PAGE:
James Cook - January 16th, 2021
Not As Worthless As You Think: What is Junk Silver?
If you're interested in investing in silver, your main goal is likely how you can make money at it fast. You may be thinking, "How should I start investing in silver? Should I buy physical or non-physical silver?"
However, among all your questions, you should also add, "What is junk silver?" Junk silver often escapes the eyes of many silver investors. After all, with the name "junk" silver, the commodity doesn't sound like a very attractive investment.
But, in fact, junk silver can be a very valuable investment if you know what to do with it. If you're interested in learning more about junk silver coins and even investing in junk silver, you're in the right place. Here, you'll learn all about the difference between ordinary silver and junk silver, as well as why junk silver can make a great investment.
Without taking up any more time, let's take a look at what "junk silver" means exactly.
What Is Junk Silver
The origin of the term "junk silver" all began in 1965. Before this year, all dimes, quarters, and half-dollar coins in America were around 90 percent silver. After 1965, these coins were instead made with cheaper metals such as nickel or copper and plated over to preserve their silver appearance.
The term "junk silver" does not mean that these coins made before 1965 were actually junk since, of course, they are mainly composed of silver which is even more valuable than it was back then. The reason junk silver goes by this misleading name is that these coins are considered junk by coin collectors.
Junk silver coins contain no numismatic or collectible value, meaning they have value based on their precious metal content rather than their rarity or minting background. Even though junk silver coins may not have value to coin collectors, this does not mean they are not valuable to potential silver investors.
When referring to junk silver coins, you may come across the terms "face bag" or "junk silver bag." Before 1965 when these silver coins were still being minted and still in circulation, a face bag would be a bag with a total value of $1,000 in junk silver coins. This amount of junk silver coins combined, each about 90% silver, would contribute to about 723 ounces of silver.
However, as people passed these coins around over time and exposed them to wear and tear, it was inevitable that some of this silver would become lost. This would lead to the net amount of 723 ounces of silver decreasing to 715 ounces. 715 is an important number as it is the number used to measure the spot price of silver.
1887 Morgan Dollar, worth 25 times more than its face value, is comprised of 26.73 grams of a Silver and Copper alloy. Photo Credit: Investor Crate facility WEST.
The Details Of Junk Silver Coins
The spot price of silver is the price silver currently holds on the stock market. Spot prices change all the time, so they should not influence your decision to invest in silver too heavily. While the price of silver can be volatile at times, it is generally considered a stable investment and is often likened to gold investing.
As for the magic number 715 and the silver spot price, you should know that if silver's spot price increases by a single cent, a face bag of junk silver coins will increase by $7.15. This ratio carries on even with larger values.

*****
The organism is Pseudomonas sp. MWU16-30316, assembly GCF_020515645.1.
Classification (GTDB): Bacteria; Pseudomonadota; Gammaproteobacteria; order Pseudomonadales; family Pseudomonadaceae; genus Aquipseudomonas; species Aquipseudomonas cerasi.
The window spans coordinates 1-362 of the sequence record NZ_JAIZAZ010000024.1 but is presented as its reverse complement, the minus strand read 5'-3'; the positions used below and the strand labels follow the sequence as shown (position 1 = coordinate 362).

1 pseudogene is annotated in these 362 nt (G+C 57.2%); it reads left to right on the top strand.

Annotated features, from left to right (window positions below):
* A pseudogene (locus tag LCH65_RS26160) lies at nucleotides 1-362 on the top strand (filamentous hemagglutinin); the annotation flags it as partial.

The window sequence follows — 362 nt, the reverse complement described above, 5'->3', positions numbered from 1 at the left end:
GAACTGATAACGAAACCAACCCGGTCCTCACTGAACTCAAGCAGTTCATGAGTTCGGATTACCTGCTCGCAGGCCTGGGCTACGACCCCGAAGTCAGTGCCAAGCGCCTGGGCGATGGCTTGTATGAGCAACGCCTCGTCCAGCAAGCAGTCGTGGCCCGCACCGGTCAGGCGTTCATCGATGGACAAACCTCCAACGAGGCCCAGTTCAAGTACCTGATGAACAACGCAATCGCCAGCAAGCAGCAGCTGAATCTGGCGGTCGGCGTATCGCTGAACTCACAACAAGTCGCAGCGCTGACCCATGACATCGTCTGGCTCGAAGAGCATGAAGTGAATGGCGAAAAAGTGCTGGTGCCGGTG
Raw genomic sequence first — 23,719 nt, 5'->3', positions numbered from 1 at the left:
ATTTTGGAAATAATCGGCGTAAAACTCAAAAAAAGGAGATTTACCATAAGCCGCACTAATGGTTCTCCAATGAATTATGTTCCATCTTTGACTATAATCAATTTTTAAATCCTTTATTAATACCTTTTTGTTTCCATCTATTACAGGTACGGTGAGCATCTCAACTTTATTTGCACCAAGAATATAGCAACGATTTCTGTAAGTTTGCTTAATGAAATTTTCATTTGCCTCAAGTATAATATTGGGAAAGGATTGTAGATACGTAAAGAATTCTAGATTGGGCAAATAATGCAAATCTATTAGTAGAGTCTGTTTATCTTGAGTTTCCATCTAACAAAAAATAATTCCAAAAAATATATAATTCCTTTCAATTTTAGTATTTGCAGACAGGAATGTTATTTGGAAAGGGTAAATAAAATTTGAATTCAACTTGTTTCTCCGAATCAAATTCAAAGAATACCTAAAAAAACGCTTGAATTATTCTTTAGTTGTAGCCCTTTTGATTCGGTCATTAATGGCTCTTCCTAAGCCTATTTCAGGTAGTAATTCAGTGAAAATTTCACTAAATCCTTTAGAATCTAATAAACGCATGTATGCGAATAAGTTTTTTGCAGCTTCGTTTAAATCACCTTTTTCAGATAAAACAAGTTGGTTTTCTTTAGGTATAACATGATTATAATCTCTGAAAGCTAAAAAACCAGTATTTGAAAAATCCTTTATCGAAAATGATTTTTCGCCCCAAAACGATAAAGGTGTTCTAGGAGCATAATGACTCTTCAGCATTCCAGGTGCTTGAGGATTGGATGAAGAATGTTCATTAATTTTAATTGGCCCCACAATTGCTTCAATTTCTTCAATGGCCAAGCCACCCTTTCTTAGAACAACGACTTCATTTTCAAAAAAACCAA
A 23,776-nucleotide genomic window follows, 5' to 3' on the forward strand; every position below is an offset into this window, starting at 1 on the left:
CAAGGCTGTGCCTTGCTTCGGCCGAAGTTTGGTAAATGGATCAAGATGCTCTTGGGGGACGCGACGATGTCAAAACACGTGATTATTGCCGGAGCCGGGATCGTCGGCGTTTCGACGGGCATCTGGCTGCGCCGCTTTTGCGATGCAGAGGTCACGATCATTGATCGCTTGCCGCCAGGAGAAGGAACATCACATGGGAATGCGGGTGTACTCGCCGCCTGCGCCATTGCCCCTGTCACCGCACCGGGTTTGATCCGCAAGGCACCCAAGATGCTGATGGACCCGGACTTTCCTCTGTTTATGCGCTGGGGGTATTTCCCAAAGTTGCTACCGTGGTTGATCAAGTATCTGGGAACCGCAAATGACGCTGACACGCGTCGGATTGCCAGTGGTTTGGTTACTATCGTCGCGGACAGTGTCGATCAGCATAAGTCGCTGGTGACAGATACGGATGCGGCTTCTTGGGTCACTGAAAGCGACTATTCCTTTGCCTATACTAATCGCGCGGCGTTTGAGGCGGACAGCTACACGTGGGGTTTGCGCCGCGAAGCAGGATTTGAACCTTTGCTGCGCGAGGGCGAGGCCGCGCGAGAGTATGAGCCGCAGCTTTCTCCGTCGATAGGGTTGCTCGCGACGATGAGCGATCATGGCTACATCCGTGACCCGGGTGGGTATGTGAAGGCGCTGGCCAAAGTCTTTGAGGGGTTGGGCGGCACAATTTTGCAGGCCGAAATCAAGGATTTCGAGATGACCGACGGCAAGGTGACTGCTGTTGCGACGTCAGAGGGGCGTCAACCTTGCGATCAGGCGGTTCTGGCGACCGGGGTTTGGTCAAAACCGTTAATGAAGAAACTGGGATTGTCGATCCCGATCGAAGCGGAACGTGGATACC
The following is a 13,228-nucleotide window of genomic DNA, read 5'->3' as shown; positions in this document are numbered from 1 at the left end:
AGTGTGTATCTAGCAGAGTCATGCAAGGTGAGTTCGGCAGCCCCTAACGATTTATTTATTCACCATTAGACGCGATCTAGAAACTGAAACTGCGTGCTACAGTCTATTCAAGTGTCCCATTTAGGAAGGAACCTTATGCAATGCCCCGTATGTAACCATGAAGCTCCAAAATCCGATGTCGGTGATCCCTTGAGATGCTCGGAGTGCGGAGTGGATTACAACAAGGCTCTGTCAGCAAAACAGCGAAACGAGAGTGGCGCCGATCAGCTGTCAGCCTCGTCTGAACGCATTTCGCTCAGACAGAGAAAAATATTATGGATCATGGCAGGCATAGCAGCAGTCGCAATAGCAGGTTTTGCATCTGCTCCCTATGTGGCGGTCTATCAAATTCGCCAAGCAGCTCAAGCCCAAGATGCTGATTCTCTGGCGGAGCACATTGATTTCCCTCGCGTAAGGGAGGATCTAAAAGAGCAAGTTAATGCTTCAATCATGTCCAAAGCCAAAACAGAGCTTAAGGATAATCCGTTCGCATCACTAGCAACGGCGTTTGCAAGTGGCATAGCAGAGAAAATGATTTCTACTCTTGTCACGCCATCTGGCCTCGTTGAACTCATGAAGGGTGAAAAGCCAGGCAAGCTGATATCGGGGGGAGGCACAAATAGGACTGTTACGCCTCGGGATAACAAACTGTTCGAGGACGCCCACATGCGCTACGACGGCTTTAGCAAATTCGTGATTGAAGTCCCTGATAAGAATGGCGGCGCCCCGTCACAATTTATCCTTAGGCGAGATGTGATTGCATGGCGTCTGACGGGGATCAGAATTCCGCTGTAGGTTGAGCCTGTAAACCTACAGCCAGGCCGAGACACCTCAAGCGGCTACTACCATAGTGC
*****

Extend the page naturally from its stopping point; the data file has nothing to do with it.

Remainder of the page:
After 1965, it's obvious that there would be a problem with coins that are worth more than their original value due to their silver content. So, to address this problem, it became legal to melt down junk silver coins to extract the silver itself. This silver can be collected and grouped into a larger silver mass such as a bar or other form.
Those who melt down their junk silver coins either keep the silver mass for themselves or decide to sell it. However, if you're interested in investing in silver, you might want to keep the silver you get from junk silver coins for one special reason: there is only a limited amount of junk silver coins since no more are being produced.
Because of this, the value of the silver in these coins and sometimes the coins themselves may be worth much more than even the spot price of silver.
How To Know If You Have A Junk Silver Coin On Your Hands
You might think that knowing if you have a junk silver coin would be pretty easy to find out just by looking at the date on the coin, but the task can be harder than you'd expect. This is because junk silver coins have had several decades to wear down. Some of the older junk silver coins you may come across may be so worn down or dirty that it is impossible to see when the coin was first minted.
Even if you can't see if the coin was minted before 1965, there are a few things you can look for. When you spread out all your quarters and dimes, try to examine the edges of the coin's decorations. These edges will usually have a brownish hue because the coin is composed of copper rather than silver.
Instead, if your coin does not have a brown color around the edges but instead has remained silver, this is a good indicator that you are dealing with a junk silver coin.
Understanding The Value Of Junk Silver Coins
By the end of this article, you should no longer be asking yourself, "What is junk silver?" You should now know all about junk silver coins and their great value to investors. With this information, you can decide whether or not investing in junk silver sounds like a good idea for you.
Also, check out our Constitutional Silver Crate which allows you to receive 90% Silver Coins each month in the mail!
To learn more or if you have any questions, contact us here.
Old renditions of U.S. Dimes that contain 90% Silver and 10% Copper.